3. Turmeric helps relieve pain due to arthritis
Arthritis is due inflammation and turmeric can decrease inflammation in the body, Scott said.
“Turmeric can also relieve the pain and stiffness in arthritis… better than conventional pain medications,” Scott added.
In 2014, a group of researchers in Thailand released results of a study that compared the effects of curcumin versus ibuprofen treatment in patients with knee osteoarthritis.
They found out that:
1. Curcumin also works as well as ibuprofen to reduce pain.
2. But curcumin does not have the gastrointestinal side effects experienced by patients who used ibuprofen.
4. Turmeric Can Treat Gastrointestinal Disorders
The anti-inflammatory effect of turmeric can help treat Inflammatory Bowel Disease (IBD and other gastrointestinal disorders.
“It’s been shown in several preclinical studies and uncontrolled clinical trials as having positive effects on gut inflammation and gut permeability,” Scott said.
“Researchers at Hamamatsu South Hospital in Japan commented that curcumin’s ‘inhibitory effects on major inflammatory mechanisms […] and its unrivaled safety profile suggest it has bright prospects in the treatment of IBD,’” said Scott.
5. Turmeric Can Replace Steroids
While many dogs are put on steroids for allergies and joint pains, there are studies which showed that curcumin is as effective as steroids, Scott said.
The greatest advantage of curcumin is its lack of side effects, Scott stressed.
“Another study published in the Journal of Pharmacy and Pharmacology shows that combining curcumin with a steroid reduced the side effects of this dangerous medication,” Scott added.
This is thus the main benefit of turmeric: it works as well as medicine but it has no nasty side effect
How to give turmeric to dogs
Scott stressed that curcumin in turmeric is hard for your dog to absorb if it is given as is.
It is important to combine turmeric with healthy oils like coconut oil.
This is what Scott called the turmeric paste: a mixture of turmeric and coconut oil or any healthy oil.
“This can increase the absorption significantly,” Scott said.
Dr. Michael Greger learned that a phytochemical in black pepper called peperine that can increase the absorption of curcumin by up to 2,000 per cent, Scott said.
Do not expect good results if you give turmeric alone, Scott said.
Amount of turmeric to give to dogs
The “golden paste” can be added to the dog’s meal by mixing some water or kefir.
“Most dogs don’t mind the taste at all!” Scott said.
The recommended amount for dogs:
• Small dogs should start with about 1/4 teaspoon per day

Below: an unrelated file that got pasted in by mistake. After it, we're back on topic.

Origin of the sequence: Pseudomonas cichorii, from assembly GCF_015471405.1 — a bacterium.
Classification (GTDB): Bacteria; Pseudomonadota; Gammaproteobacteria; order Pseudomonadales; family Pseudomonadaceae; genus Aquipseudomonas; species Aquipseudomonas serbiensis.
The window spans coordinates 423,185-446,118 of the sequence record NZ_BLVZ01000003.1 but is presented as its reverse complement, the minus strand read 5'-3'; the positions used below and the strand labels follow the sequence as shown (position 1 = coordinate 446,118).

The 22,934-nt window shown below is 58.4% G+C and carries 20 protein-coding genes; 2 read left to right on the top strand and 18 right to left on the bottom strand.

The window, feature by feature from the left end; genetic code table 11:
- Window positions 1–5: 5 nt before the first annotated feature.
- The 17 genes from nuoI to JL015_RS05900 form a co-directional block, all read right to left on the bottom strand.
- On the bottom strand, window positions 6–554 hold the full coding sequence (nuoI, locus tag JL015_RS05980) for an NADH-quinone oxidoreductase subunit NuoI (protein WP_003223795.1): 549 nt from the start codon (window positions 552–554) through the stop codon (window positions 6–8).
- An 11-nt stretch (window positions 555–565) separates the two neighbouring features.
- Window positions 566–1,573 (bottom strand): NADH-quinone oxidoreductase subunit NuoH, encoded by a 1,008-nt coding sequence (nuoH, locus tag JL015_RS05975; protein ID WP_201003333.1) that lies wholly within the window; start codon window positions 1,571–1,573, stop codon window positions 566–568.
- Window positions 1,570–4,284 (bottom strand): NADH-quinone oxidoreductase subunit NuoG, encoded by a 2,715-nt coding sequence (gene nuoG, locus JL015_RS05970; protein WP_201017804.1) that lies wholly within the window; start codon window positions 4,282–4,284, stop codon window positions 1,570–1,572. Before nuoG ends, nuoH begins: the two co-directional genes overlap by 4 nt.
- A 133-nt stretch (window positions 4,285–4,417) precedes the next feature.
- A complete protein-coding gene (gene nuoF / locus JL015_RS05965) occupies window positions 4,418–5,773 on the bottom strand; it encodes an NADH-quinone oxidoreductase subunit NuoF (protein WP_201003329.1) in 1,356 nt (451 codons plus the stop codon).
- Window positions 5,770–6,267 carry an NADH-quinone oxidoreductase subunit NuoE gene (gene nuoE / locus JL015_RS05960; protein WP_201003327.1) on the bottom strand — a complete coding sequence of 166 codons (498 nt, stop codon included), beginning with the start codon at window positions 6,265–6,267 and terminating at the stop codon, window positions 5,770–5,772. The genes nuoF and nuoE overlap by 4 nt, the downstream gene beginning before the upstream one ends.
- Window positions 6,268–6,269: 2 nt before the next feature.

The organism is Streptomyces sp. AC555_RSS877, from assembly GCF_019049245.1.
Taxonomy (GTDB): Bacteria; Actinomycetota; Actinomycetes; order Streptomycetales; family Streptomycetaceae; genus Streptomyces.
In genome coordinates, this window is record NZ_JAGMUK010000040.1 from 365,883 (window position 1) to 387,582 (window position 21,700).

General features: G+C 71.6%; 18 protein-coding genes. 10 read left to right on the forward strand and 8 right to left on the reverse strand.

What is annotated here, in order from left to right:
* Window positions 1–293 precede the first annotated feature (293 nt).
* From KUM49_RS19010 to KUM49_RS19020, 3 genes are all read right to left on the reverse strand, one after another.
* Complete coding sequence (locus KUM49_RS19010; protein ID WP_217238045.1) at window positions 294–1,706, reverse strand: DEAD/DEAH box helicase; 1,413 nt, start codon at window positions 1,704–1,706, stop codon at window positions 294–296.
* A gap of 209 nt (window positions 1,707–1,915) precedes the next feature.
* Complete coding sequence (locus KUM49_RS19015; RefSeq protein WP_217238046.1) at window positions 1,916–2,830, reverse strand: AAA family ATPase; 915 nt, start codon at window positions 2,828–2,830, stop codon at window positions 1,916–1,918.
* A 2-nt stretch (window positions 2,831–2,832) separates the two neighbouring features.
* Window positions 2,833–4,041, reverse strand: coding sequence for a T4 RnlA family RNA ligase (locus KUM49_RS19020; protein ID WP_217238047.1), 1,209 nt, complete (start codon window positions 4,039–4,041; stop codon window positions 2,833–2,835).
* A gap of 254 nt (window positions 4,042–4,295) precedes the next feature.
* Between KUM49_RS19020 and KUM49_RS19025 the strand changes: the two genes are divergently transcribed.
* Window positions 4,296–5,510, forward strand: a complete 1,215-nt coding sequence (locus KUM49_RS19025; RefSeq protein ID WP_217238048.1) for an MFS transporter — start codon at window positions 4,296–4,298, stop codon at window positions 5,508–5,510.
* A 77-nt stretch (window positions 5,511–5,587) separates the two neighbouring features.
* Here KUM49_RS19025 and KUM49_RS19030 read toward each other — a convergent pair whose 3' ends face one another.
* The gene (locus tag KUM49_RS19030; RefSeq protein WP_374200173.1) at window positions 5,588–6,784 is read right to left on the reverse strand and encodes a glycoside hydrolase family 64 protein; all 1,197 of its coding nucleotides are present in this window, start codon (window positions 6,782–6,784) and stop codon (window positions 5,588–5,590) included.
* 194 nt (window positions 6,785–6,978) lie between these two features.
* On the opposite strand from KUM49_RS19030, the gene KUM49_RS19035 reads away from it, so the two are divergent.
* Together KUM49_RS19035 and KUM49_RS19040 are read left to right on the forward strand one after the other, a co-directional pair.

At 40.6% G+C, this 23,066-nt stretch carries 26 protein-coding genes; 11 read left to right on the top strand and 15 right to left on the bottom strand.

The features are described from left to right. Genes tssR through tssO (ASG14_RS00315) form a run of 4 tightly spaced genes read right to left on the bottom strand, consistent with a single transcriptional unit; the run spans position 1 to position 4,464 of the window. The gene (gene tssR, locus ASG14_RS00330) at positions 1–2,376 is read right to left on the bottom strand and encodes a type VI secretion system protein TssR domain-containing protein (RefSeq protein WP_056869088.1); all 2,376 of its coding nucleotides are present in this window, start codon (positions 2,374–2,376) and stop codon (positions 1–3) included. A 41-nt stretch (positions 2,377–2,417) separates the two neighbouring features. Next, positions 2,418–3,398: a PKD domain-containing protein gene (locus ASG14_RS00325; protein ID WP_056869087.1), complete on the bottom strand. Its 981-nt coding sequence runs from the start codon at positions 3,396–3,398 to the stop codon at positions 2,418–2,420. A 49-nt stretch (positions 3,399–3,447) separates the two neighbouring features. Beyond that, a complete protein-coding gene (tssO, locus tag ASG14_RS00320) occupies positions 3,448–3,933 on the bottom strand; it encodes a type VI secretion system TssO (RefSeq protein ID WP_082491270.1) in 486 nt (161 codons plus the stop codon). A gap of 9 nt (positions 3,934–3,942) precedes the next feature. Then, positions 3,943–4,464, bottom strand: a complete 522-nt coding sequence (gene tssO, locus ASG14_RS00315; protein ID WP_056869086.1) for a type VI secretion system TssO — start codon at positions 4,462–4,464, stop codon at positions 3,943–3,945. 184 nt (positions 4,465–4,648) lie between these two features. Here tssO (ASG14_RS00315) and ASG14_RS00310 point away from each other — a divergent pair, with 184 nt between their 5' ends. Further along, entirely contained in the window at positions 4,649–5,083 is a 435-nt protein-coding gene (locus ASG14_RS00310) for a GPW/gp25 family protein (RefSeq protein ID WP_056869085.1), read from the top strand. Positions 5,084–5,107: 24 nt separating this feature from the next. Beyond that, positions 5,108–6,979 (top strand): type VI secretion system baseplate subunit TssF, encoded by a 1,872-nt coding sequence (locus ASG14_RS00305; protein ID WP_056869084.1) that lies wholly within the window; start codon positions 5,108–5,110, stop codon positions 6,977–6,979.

• Medium dogs can start with 1/2 teaspoon per day
• Large dogs can start with 3/4 teaspoon per day
• Giant dogs can start with 1 teaspoon per day
You can increase the amount up to about one tablespoon for larger dogs, Scott said.
Some more reminders from Scott:
1. Give turmeric in small amounts a few times a day because curcumin leaves the body quickly.
2. The bright yellow color of turmeric can stain everything, including your dog who might end up sporting a yellow “beard.”
3. Turmeric is binding and can thus cause constipation. Make sure to add some water or kefir to your dog’s meals when you add turmeric.
Possible side effects
Not all dogs should be given turmeric.
1. Turmeric warms the body. If a dog’s body is always hot and your dog always seeks cold floors to lie on, then do not give turmeric to your dog as it might cause a hot flash or hot spots.
2. Turmeric “can interact with some medications, including anti-inflammatory and diabetes drugs. And it may interfere with some chemotherapy treatments,” Scott said.
3. If your dog is taking some medicine, please ask your holistic vet first before adding turmeric to the diet.
4. Turmeric is NOT given to patients with bile tract obstruction or gallstones.
Turmeric Is A Powerful Antioxidant
The best reason to give turmeric though is because it is a powerful antioxidant.
Antioxidants can slow down aging, degeneration and even increase lifespan, Scott said.
“Oxidative stress builds up in your dog over time, just like rust. It causes damage to the cells, proteins, and DNA in your dog’s body,” Scott said.
“A 2015 study discussed how oxidative stress activates inflammatory pathways and leads to chronic diseases, including cancer. The research suggests that ‘curcumin can play a key role in the prevention and treatment of chronic inflammation diseases,’” Scott added.